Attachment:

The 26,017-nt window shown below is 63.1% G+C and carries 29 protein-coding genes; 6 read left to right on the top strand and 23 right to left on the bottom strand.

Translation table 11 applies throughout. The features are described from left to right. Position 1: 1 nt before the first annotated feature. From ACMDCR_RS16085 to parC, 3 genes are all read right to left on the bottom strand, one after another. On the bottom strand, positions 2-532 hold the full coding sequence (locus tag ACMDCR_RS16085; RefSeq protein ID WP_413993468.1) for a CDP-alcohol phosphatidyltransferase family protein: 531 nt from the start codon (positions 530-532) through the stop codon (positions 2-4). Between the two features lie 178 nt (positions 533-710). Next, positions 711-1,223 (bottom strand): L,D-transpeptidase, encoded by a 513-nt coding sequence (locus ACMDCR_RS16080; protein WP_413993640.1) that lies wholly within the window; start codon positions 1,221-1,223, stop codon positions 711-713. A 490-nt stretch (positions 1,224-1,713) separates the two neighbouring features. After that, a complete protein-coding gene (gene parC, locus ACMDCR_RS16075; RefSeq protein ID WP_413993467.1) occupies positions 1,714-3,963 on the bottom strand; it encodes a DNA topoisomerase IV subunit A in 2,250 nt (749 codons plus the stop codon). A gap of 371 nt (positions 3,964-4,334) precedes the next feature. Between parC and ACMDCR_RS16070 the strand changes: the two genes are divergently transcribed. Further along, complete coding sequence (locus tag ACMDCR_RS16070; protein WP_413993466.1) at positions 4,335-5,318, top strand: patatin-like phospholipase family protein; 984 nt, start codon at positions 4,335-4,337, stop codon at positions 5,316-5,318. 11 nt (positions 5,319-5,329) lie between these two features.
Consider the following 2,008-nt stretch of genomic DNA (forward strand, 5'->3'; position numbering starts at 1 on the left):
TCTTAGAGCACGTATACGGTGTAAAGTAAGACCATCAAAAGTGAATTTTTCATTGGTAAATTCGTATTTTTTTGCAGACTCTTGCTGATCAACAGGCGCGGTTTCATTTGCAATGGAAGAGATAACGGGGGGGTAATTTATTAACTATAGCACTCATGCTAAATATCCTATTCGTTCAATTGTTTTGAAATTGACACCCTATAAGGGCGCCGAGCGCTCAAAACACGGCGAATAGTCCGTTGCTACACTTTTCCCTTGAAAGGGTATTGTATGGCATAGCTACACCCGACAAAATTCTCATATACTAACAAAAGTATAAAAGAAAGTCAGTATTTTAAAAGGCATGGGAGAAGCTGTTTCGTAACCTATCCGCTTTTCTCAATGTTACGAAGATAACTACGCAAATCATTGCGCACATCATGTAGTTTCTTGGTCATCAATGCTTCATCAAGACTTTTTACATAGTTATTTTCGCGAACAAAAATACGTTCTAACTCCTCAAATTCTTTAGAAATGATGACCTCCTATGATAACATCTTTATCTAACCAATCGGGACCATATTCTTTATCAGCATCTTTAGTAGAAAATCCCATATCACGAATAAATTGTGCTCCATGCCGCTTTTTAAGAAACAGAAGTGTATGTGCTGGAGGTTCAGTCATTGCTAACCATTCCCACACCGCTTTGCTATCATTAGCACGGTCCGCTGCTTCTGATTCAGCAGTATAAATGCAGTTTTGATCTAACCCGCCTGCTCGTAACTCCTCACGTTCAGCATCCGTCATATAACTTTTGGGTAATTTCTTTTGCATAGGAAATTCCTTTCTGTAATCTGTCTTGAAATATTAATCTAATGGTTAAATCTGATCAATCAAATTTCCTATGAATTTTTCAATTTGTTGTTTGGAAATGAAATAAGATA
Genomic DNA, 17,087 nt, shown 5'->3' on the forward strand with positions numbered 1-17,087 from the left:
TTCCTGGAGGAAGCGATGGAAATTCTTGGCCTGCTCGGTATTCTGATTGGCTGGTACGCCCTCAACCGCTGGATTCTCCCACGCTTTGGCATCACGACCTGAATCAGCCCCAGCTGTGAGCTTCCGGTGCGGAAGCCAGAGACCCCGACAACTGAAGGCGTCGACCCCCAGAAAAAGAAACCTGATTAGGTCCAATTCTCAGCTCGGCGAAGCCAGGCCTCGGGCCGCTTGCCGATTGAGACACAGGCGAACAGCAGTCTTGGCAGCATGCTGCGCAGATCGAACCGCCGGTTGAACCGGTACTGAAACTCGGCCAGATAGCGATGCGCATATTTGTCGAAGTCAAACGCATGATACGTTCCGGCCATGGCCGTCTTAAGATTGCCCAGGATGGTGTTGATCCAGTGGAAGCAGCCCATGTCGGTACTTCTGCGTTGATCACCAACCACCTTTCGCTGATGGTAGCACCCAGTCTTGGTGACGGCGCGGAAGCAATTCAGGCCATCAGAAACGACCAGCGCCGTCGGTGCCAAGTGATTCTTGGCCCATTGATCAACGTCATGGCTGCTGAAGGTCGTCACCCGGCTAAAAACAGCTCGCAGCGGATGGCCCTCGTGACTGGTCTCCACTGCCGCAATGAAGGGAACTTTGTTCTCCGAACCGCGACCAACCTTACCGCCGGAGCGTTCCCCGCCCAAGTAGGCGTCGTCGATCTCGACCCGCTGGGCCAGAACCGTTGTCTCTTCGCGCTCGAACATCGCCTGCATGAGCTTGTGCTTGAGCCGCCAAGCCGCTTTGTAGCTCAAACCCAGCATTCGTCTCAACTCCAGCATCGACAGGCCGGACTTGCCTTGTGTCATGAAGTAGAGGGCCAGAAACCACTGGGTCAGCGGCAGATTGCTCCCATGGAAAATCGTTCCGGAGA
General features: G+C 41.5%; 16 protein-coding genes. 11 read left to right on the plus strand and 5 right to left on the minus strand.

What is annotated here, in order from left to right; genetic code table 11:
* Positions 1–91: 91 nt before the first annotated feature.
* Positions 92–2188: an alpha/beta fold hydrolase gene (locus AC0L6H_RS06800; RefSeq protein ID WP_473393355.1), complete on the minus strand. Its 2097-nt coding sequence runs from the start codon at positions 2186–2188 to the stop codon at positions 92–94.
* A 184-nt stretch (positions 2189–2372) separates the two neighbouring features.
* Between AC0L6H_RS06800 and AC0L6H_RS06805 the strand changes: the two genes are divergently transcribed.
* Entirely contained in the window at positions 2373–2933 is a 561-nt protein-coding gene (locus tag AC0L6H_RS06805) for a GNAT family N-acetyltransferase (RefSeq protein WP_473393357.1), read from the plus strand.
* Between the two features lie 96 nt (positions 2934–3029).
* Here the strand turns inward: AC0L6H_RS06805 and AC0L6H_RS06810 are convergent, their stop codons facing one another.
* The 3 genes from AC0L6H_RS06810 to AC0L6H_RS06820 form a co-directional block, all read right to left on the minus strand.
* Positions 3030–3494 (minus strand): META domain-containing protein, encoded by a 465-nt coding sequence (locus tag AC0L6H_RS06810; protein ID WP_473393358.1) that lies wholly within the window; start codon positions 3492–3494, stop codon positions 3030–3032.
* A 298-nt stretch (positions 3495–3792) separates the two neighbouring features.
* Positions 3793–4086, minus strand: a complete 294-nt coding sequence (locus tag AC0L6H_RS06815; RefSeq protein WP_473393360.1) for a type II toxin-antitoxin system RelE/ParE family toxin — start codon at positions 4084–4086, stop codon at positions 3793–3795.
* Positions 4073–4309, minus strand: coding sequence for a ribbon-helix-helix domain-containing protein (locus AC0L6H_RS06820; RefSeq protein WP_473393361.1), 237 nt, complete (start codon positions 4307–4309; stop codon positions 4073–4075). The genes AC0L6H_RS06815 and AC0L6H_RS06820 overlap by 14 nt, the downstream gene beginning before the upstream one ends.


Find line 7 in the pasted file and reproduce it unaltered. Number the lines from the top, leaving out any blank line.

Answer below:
General features: G+C 41.5%; 16 protein-coding genes. 11 read left to right on the plus strand and 5 right to left on the minus strand.